Depression can have severe effects on your mental well-being and your physical health. It can cause chronic illness and pain, put you at risk of developing a substance abuse disorder, give rise to self-destructive behaviors, erode your personal relationships, and shorten your lifespan.
Untreated depression is a heavy burden with far-reaching consequences. Here’s what you should know about its potential health effects, and how our team at EXIS Recovery can help you find real, meaningful relief — and improved health — with the right approach to your care.
Feelings of sadness, anger, isolation, inadequacy, disinterest, and defeat can undermine your brain’s ability to regulate your emotions, thoughts, and behaviors. Over time, as these negative and overwhelming feelings disrupt your normal patterns of existence, you may experience issues such as a sleep disorder, an eating disorder, or substance abuse.
The link between depression and sleep disruption is well-established. An estimated three in four adults with depression have trouble falling asleep or staying asleep (insomnia), and two in five young adults with depression experience excessive daytime sleepiness (hypersomnia).
Even in the absence of depression, a perpetual lack of sleep can launch a relentless cycle of fatigue, poor concentration, and frustration. When sleep problems are a product of depression, lack of rest only serves to compound your existing symptoms and sustain the troubling cycle.
Disrupted eating patterns are a common facet of persistent depression for many people, which helps explain why a change in body weight — excessive weight gain or substantial weight loss — is a common symptom of depression.
When depression causes you to use food as a coping mechanism or lose interest in preparing or eating food all together, you’re more likely to develop an eating disorder that puts you at risk of nutritional deficiencies and other worrisome health problems.
Persistent depression can lead to a substance abuse disorder when you self-medicate by trying to alleviate your symptoms through drinking alcohol or taking recreational drugs.
Even though substance abuse can be a dangerous and defeating effect of depression, many depressed people who develop an addiction disorder don’t realize they have a problem — and they don’t necessarily realize that they’re self-medicating in order to ease their depression.
Untreated depression is a threat to your physical health, too, and that threat increases as time goes on. As an ever-growing body of scientific research reveals, people who are depressed are more likely to experience ongoing pain, reduced immunity, and a higher risk of chronic illness.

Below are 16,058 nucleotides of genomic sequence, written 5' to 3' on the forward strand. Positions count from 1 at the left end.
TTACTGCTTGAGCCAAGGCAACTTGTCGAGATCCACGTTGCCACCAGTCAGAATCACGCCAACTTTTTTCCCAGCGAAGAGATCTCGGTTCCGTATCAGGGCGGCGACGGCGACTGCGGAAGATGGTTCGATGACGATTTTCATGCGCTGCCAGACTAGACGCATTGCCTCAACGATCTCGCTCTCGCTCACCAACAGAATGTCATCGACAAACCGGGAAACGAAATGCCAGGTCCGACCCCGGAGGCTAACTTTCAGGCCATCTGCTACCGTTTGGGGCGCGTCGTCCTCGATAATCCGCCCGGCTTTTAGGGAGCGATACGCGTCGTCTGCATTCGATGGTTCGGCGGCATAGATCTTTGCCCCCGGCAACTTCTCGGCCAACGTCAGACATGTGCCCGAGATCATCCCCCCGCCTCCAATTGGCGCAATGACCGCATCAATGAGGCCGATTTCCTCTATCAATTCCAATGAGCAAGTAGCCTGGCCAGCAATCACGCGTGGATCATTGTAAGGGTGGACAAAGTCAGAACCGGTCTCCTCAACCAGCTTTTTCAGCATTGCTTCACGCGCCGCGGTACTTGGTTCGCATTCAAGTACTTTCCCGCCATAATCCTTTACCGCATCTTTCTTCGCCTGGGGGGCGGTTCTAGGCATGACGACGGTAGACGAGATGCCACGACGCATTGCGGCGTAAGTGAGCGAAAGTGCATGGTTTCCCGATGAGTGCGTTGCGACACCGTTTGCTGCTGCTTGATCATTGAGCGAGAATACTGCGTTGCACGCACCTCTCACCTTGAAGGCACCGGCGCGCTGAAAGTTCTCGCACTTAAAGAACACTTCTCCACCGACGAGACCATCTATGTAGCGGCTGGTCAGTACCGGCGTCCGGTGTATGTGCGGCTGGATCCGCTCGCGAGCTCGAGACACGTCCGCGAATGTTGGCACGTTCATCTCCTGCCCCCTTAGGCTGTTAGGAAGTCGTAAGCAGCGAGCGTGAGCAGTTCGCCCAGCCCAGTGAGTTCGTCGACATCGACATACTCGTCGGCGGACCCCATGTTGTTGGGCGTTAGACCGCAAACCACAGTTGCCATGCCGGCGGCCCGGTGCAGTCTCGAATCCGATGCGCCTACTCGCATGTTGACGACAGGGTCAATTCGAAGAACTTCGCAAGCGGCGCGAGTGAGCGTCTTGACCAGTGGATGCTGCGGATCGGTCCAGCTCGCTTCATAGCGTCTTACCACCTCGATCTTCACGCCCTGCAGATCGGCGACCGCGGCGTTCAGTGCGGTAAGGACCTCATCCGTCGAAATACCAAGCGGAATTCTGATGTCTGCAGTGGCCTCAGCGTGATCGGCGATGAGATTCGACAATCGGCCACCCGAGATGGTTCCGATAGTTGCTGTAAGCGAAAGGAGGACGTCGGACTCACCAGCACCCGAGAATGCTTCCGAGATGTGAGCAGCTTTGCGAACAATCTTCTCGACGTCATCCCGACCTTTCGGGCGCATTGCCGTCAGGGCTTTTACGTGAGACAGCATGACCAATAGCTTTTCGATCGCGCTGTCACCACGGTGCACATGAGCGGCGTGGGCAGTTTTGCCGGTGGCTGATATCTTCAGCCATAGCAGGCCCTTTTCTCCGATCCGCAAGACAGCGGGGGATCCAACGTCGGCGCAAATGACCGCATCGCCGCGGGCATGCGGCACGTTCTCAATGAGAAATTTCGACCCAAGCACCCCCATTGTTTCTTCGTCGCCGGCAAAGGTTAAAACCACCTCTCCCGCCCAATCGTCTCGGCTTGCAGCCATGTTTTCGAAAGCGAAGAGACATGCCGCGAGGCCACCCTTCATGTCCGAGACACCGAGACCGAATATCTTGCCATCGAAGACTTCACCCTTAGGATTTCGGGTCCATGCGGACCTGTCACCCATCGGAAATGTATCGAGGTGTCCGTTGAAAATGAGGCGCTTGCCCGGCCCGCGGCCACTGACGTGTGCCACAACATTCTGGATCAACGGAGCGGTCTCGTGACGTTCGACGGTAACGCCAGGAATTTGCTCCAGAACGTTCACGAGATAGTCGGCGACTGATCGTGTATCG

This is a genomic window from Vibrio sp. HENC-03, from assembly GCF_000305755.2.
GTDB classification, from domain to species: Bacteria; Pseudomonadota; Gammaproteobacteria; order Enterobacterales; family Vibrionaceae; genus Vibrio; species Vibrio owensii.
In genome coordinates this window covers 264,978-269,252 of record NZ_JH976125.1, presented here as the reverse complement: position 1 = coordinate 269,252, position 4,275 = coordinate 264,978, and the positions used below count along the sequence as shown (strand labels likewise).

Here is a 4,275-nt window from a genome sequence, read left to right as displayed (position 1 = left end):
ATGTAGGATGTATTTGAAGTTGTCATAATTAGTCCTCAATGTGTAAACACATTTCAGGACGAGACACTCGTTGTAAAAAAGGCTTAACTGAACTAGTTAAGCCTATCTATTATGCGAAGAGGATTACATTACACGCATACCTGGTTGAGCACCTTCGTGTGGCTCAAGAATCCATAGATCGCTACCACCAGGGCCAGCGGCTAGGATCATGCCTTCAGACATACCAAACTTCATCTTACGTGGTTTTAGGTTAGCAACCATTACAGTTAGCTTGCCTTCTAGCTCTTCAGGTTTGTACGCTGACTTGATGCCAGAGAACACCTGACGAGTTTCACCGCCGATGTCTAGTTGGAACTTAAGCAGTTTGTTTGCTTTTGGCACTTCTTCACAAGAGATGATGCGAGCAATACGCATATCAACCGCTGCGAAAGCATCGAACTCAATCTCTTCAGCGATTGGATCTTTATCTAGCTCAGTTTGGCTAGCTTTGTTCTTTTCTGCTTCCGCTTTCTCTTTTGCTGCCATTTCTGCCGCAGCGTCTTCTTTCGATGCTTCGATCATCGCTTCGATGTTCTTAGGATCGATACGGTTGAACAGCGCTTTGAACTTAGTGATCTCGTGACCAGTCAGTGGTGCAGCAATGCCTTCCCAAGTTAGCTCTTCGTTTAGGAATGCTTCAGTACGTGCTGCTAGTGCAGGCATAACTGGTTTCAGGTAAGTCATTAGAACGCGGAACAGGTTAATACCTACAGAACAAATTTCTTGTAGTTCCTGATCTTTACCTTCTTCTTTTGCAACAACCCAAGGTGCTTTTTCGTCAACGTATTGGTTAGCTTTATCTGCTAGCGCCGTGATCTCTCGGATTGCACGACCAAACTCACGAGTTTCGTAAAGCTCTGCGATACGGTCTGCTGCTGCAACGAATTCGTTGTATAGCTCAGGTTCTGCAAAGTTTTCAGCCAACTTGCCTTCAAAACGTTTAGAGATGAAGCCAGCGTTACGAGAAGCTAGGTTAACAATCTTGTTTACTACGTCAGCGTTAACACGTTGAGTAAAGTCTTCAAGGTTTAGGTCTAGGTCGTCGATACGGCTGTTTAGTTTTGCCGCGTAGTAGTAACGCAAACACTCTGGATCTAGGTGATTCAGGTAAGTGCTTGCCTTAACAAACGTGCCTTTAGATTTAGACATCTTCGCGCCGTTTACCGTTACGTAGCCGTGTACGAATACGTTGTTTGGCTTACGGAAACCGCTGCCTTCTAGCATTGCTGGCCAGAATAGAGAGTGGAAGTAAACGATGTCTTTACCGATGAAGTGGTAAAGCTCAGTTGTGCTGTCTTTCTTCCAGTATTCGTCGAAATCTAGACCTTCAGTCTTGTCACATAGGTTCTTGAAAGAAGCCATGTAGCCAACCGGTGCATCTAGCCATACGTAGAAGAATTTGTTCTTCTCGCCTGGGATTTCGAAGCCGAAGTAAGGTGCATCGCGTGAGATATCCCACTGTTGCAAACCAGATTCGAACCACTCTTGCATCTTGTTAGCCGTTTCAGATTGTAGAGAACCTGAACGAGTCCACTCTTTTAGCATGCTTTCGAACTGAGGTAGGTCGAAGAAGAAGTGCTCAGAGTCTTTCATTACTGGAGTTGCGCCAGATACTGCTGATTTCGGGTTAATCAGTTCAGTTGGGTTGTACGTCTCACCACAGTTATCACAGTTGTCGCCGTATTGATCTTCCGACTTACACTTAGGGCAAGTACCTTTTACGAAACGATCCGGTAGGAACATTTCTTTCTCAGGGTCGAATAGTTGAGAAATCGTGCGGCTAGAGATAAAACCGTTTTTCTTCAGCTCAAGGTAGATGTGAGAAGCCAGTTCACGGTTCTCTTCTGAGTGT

Persistent depression can change the way you experience pain. Minor aches and pains that you could have easily handled when you were healthy can become intense focal points when you’re depressed, effectively creating the foundation for a future chronic pain condition.
Depression can also make it harder to exert yourself and recover from exertion, even after an activity that isn’t strenuous or taxing for the average person. To put it another way, depression can give rise to chronic fatigue that’s disproportional to the energy you actually exert.
When depression progresses unchecked, it can suppress your immune system and leave you more vulnerable to acute illness as well as chronic disease.
Reduced immunity may mean that you catch viral infections like the common cold more easily, or it may mean that it takes longer for you to recover. It can also mean you have a greater risk of developing a more serious health threat like heart disease.
Researchers have found an apparent two-way connection between cardiovascular health and mental health. People with no previous history of depression have a greater risk of becoming depressed following a heart attack, while people with a history of depression have an increased risk of having a heart attack or developing heart disease.
For some people, untreated depression can become a terminal illness. As the most devastating consequence of depression, suicide is the 10th leading cause of death overall in the United States, and the second leading cause of death among adolescents and young adults ages 10-34.
Despite its serious health effects, depression remains vastly underdiagnosed in the United States. Currently, only about half of the people who suffer from the condition receive treatment.
Even so, depression is a highly treatable disorder. The comprehensive approach — one that’s based on evidence-based practices like cognitive behavioral therapy, medication, and lifestyle changes — can help most people achieve sustainable symptom relief.
As seasoned mental health experts who are dedicated to helping teens and adults find lasting relief from the damaging symptoms of depression, the team at EXIS Recovery knows that treating depression is the best way to prevent the multitude of health effects that come with it.
Call our West Los Angeles office at 424-244-3513 to learn more, or use the online booking tool to schedule an appointment today.